Inventory -- Justify Thyself!

Shoppers for both food and garden now see life as a series of projects -- from learning to bake to growing their own salads -- and they need help to figure it out, in less time than their parents did. Our clients have noticed that people spend significantly less time in a garden center than they used to, even as the SKU count and choices proliferate.
Consumers want involvement and a personal experience, not a treasure hunt. So, as part of our "merchandising" consulting, we lead an aggressive "SKU Justification" exercise, or in other words, "Why are you carrying this? What is the USP of that line?" and so on.

How it Worked in the Trenches

For the Retail2020 Conference, I described how we introduced this Silent Selling process to the team at Sickles Market, a client of ours in New Jersey. This family business has an unusual combination of Gourmet Food, Produce, Meat, Cheese, Dairy, Bakery and a full-line Garden Center, Gift, Home Accents and Christmas. Bob Sickles asked me to consult on the smaller garden and home departments, though it was all in the one store. Bob suggested we train all the departments together as a great way to deliver a consistent style, message and shopping experience to customers who, after all, shopped for Impatiens and Potting Soil at the same time as they bought Blueberries and Brie.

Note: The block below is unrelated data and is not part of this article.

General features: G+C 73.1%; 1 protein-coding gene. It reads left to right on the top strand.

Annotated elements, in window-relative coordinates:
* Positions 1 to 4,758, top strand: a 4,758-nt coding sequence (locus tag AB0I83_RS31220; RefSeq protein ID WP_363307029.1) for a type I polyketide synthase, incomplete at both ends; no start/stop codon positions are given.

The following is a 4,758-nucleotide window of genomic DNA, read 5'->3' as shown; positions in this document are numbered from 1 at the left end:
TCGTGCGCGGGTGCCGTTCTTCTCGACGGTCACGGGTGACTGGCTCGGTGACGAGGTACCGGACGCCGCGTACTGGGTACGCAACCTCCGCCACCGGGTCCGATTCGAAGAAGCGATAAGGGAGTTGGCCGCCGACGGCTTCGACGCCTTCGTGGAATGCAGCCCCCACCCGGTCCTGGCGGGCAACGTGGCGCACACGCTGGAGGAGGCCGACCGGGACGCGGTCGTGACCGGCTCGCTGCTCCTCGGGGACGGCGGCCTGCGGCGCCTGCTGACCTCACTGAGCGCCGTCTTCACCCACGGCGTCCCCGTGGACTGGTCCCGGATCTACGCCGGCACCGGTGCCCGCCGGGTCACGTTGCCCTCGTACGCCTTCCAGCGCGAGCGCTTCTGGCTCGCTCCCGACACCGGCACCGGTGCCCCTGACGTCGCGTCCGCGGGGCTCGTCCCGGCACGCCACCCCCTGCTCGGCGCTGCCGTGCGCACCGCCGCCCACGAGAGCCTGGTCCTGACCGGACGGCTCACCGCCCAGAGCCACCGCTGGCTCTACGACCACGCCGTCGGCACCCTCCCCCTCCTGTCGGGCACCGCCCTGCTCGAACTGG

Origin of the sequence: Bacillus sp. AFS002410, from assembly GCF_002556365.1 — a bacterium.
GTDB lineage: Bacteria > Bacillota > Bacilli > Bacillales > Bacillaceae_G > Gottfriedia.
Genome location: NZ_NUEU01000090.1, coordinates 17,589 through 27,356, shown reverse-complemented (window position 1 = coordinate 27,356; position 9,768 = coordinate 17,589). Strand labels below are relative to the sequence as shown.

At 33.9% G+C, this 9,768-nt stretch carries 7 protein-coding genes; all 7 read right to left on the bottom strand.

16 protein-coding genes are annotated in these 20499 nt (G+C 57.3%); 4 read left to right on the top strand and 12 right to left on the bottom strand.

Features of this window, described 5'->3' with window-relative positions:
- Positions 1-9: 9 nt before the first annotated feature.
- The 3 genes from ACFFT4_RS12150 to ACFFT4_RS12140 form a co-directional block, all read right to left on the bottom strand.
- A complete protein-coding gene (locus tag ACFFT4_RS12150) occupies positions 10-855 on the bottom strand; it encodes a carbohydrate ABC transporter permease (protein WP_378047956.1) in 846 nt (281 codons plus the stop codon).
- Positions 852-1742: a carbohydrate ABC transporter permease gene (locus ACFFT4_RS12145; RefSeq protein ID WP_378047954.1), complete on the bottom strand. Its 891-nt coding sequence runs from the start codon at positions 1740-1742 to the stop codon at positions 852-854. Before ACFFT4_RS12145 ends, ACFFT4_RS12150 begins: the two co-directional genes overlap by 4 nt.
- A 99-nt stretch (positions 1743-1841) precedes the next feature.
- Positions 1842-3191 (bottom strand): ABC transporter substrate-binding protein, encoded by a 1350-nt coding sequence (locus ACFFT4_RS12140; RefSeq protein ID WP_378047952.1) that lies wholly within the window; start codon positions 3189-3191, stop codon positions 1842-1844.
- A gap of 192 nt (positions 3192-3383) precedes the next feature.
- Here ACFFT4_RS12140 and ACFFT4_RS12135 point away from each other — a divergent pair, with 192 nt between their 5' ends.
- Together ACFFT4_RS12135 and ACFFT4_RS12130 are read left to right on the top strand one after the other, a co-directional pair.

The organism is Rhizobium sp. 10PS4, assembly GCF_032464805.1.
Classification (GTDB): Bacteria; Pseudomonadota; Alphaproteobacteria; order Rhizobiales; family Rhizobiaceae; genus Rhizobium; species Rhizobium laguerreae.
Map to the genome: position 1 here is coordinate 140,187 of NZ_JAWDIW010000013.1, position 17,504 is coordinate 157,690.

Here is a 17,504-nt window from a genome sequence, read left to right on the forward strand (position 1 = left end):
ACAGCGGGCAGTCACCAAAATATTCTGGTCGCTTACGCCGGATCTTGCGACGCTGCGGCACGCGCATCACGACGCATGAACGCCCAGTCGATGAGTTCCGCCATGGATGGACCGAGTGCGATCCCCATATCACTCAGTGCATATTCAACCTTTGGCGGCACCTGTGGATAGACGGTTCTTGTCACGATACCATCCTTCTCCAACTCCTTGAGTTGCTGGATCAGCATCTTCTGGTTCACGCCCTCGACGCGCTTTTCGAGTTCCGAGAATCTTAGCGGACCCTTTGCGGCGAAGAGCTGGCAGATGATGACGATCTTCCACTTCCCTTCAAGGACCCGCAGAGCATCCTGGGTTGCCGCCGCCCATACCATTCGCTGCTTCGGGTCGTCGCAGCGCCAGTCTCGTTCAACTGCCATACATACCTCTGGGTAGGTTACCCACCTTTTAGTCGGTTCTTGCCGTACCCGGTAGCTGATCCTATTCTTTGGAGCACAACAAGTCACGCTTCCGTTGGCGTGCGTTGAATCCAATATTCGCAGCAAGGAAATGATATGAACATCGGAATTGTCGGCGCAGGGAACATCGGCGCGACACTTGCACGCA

I began the two-day workshop by asking mixed food and garden teams to build displays without any guidance from me. Then, using those displays as examples, we trained the team in Customer Flow, Hot Spots and Dead Spots, how to classify products into Known Value, Impulse, Demand, Browse, Grab n' Go products, and understanding the placement of these different categories. From Sickles' financials, we calculated the cost of space per square foot per week and the consequent sales targets needed to break even. The groups then built a second display and critiqued each other's work.

Then, we formed a Merchandising Steering Committee of four people ranging from the chef, the gourmet manager and two of the plant buyers. Talk about empowerment! They identified the 10 best hot spots in food and garden center; they developed both the display criteria and scoring system, as well as the timing and mechanism for weekly judging and feedback. The general manager suggested the idea of photographing each display each week for filing along with the critiques -- a great resource.